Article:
Thy game is never over!
The word 'joust' conjures just one mental image to me, and it doesn't look anything like Joust. I was ready to done some plate armour and hop onto my trusty steed, before charging towards my opponent with lance in one hand, shield in the other. You know, like a joust...
But no. That was not the case, and I'm glad it isn't.
You'll note that this arena looks nothing like a medieval field outside a castle, and the horses look nothing like horses, and even the knights are a little too colourful. That's because Joust tasks you with hopping onto an ostrich for some jousting above a pit of lava against other opponents on vultures, all hell bent on knocking you off your majestic mount.
And then along comes a dragon. Or something like it, I didn't see much of it before being poked off my ostrich (the Internet says it's a pterodactyl).
Joust gives you two directional buttons and one 'flap' button. The more you flap, the higher you go, and while this seems like simple movement controls, it can sometimes catch you off guard so that your ostrich moves like the ship in Asteroids expending all its fuel to slide around on some ice, played back at twice the speed.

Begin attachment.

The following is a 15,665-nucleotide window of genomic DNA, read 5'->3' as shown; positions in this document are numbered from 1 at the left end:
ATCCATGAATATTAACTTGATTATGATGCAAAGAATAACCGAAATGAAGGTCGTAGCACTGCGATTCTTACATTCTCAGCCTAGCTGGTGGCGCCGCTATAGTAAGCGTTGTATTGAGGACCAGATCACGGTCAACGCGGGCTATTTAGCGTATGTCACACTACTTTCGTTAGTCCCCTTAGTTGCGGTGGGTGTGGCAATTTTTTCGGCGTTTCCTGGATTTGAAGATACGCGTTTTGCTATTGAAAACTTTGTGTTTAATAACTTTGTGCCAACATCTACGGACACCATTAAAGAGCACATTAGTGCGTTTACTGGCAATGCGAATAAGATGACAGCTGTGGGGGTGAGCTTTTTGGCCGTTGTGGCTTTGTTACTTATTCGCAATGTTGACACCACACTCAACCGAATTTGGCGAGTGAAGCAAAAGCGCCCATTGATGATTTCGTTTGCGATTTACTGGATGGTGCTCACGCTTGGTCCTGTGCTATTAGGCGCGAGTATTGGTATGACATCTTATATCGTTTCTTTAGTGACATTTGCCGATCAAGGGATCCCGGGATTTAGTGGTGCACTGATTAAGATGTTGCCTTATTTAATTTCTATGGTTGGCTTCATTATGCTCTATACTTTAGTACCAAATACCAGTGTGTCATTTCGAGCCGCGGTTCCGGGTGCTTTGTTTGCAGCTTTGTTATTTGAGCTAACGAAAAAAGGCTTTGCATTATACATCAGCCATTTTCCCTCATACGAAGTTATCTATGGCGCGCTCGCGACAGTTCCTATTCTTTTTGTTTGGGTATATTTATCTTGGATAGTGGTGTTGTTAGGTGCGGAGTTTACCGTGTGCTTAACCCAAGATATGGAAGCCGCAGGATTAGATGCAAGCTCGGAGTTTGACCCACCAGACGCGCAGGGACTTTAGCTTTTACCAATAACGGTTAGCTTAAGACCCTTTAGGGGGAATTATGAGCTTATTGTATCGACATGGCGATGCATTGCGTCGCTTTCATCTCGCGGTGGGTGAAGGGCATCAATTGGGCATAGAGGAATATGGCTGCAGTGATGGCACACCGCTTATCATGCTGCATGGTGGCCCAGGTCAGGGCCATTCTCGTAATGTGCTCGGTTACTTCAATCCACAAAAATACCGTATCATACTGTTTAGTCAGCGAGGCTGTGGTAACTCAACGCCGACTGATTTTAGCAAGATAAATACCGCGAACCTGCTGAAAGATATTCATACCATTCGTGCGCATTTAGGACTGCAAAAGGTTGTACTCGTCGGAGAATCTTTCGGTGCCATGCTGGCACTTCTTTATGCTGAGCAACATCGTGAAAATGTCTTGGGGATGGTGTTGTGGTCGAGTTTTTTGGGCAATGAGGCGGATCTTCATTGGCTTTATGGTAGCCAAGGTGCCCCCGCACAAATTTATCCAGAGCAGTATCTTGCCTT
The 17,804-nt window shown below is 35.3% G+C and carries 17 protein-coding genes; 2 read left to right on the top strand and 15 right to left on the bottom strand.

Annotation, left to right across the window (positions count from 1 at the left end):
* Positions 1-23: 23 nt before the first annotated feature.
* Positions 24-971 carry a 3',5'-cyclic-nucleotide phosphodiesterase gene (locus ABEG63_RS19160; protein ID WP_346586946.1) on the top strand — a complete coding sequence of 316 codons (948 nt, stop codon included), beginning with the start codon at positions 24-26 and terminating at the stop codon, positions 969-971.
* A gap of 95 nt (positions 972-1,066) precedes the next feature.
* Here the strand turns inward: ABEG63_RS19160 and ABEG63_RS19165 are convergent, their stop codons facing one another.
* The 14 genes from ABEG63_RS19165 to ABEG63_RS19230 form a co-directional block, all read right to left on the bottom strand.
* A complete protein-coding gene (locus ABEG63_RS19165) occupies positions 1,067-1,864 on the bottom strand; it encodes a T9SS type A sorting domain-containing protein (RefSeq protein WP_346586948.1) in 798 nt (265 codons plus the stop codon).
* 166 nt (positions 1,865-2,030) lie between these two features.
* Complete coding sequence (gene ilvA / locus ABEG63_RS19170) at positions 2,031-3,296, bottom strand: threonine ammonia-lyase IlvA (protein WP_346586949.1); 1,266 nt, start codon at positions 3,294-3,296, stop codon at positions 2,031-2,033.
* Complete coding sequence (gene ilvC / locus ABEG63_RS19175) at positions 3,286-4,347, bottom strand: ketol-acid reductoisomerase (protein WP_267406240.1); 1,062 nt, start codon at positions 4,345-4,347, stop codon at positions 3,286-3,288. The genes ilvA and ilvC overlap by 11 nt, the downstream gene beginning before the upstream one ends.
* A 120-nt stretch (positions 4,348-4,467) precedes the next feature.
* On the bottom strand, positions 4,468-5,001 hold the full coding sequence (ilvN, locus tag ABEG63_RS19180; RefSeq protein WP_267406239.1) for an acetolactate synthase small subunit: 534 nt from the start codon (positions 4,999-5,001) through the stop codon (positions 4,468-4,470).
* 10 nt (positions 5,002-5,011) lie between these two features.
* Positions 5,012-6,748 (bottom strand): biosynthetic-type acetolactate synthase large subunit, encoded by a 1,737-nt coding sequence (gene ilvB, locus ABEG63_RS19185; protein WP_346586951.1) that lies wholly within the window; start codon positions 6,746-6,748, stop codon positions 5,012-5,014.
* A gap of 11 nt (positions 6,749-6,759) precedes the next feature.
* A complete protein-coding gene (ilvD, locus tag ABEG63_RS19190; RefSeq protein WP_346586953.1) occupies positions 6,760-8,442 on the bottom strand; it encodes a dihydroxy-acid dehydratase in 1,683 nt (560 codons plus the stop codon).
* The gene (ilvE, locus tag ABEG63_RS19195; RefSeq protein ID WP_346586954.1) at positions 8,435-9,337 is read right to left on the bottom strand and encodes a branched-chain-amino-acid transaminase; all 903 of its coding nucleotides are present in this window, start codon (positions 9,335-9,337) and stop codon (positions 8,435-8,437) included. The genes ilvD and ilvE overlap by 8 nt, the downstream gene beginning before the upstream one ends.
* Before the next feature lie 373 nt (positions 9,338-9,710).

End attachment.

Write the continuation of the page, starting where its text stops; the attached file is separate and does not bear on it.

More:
Bop another knight on the head and he turns into some kind of orb, you get a bunch of points and his vulture scurries away. One hit is all you need, and similarly one hit is all your opponents need. You can't be bopped on the head if you're above your target, so it pays to think ahead a little and see where they're going, before deciding whether you can take them on or not. After all, you don't want to flap like a maniac to get into position, because if you've not absolutely mastered the controls those wild flaps could send you off one side of the screen to loop back from the other right into the path of someone else.
As expected, waves of enemies get harder the more you progress. If you fail to collect any downed foes' orb things they'll respawn and you'll need to defeat them again. Remember to stay above them when colliding and it's smooth sailing. If you're on the bottom, you've just lost a life, but if you happen to be at equal heights, you'll bounce off each other and fall off your mounts.
Does it sound like a fun game yet? It is.
Apart from the sound effects. They're nothing to write home about.
You know you're onto a winning game with a simple idea at its heart. Joust has one idea and runs with it, doing nothing unnecessary and just getting on with it, so much so that it's ported everywhere and has a sequel too. You can even play it - as I did - on the Internet Archive, and you've no excuse. Even if you play for just a few minutes, you're playing the role of a knight jousting with other knights, each perched atop a bird.
You don't get gaming like that these days.
To help with the animation, Eadweard Muybridge's 1899 book, 'Animals in Motion', was used for reference photographs.
Joust, developed by Williams Electronics, first published in 1982.
Version played: Arcade, 1982, via emulation.